Sad news in Edmonton theatre: Judy Unwin, a theatre pioneer with the public service gene, is gone

Judy Unwin and actor Jason Hardwick. Photo by Jana Hove.

By Liz Nicholls,

At the start of the new year, there’s very sad news today in Edmonton theatre. 

With the untimely death, at 76, of Judy Unwin, we’ve lost a bona fide arts pioneer, a public-spirited artist who played many roles in the proliferation of live theatre in this theatre town — as an actor, a director, an artistic director, an administrator, a board member, a fund-raiser and donor, a theatre lover and lobbyist. She was even a Fringe theatre reviewer for multiple summers.  Her contributions are many and varied — she had the public service volunteer gene — and extend beyond the stage door out into the community at large. 

From a notable Edmonton theatre family (her father Jack Unwin was an influential director), Judy grew up in the arts. She figures prominently in the early history of civic kids theatre here, and of Walterdale, our venerable community theatre. In her teens she was the ringleted ingenue of the very first Walterdale Klondike melodrama in 1965 and many thereafter, then directed them, then served on the board, then became the artistic director.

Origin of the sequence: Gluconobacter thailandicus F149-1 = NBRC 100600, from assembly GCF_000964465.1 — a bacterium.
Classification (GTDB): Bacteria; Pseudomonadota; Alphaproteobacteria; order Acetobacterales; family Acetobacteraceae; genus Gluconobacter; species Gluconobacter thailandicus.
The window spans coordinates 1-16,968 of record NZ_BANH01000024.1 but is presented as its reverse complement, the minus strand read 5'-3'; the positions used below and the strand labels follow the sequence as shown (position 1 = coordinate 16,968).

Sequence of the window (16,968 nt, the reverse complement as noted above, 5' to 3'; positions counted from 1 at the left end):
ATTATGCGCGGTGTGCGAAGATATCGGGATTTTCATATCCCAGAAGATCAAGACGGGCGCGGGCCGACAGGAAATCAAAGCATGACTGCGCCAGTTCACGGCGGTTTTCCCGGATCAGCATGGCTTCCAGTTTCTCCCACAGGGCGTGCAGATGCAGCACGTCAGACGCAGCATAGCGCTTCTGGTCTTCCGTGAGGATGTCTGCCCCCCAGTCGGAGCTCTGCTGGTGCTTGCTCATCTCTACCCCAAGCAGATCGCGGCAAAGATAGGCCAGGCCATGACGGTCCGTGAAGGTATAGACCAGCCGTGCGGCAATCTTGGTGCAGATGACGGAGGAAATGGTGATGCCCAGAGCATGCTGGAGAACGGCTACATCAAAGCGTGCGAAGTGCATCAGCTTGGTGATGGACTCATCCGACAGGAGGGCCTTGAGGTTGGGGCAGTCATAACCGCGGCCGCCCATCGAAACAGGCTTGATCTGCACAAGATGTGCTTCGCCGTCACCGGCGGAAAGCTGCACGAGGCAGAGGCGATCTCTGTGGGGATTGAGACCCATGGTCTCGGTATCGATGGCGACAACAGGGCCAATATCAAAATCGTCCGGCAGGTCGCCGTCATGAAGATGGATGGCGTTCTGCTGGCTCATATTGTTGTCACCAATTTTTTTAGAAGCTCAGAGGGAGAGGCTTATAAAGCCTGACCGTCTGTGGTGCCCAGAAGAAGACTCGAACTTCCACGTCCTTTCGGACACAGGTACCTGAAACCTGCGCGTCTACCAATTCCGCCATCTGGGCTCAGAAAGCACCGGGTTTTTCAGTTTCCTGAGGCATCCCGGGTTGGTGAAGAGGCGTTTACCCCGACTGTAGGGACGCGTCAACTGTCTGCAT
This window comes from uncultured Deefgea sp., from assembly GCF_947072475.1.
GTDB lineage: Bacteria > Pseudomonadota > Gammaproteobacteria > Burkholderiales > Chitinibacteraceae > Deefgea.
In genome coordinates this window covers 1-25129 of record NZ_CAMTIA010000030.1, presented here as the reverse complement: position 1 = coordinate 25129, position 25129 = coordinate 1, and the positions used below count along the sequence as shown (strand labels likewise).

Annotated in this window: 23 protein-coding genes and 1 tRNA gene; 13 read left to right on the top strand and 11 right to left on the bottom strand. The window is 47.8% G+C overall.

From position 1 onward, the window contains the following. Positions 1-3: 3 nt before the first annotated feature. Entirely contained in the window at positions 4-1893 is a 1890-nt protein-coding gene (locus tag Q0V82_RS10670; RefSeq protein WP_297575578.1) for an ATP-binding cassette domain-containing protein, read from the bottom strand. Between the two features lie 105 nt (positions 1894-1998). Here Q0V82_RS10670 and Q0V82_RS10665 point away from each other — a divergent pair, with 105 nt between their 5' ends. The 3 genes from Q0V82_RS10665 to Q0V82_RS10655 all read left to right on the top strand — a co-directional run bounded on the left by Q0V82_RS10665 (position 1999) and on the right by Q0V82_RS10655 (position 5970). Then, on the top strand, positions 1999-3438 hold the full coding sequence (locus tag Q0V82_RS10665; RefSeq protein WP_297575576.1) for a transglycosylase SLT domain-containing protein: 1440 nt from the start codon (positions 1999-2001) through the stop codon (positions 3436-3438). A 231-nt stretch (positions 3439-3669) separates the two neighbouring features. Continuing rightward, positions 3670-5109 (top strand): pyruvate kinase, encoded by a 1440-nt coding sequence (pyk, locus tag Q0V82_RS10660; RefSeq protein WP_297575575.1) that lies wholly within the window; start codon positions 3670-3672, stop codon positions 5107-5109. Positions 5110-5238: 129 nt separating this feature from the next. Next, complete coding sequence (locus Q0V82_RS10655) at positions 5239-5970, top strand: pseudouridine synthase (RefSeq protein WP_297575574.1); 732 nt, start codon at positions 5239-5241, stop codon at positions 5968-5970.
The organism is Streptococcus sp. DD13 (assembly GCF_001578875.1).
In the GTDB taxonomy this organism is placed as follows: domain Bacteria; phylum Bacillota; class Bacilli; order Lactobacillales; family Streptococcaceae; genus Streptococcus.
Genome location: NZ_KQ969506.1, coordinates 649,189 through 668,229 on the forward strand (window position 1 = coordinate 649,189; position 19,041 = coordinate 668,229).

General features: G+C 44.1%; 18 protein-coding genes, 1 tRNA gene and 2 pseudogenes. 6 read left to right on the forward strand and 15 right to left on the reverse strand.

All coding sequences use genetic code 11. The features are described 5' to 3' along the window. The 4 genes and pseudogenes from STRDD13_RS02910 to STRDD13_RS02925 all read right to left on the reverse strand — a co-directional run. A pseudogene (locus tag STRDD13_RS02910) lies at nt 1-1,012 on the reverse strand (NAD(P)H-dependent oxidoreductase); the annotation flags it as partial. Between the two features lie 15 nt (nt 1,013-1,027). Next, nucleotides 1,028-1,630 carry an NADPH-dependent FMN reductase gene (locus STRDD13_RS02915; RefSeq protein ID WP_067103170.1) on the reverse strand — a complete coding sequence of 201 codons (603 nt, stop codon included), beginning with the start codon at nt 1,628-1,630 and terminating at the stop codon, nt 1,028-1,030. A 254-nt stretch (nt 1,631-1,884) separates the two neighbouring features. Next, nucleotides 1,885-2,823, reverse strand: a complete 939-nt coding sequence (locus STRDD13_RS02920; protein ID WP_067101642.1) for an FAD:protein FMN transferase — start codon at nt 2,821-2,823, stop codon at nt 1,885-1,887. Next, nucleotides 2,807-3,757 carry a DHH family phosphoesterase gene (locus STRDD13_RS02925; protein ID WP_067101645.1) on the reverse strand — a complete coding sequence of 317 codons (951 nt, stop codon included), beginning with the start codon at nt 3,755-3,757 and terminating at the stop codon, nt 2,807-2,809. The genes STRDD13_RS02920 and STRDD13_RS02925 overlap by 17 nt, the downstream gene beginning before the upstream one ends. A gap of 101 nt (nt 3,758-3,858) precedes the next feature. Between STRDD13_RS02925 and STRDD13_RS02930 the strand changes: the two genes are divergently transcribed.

When she directed the first Edmonton production of Mark Medoff’s Children of a Lesser God at Walterdale, she learned ASL, and retained connections to the Deaf community all her life.  She was on the board of the Varscona Theatre as it became a theatre consortium. From the start she played a big and practical part in arranging the Sterling Awards. She was someone who stepped up.

Judy was opinionated, stubborn, outspoken, and generous. She was a friend of mine. A more detailed 12thnight appreciation will follow soon. 

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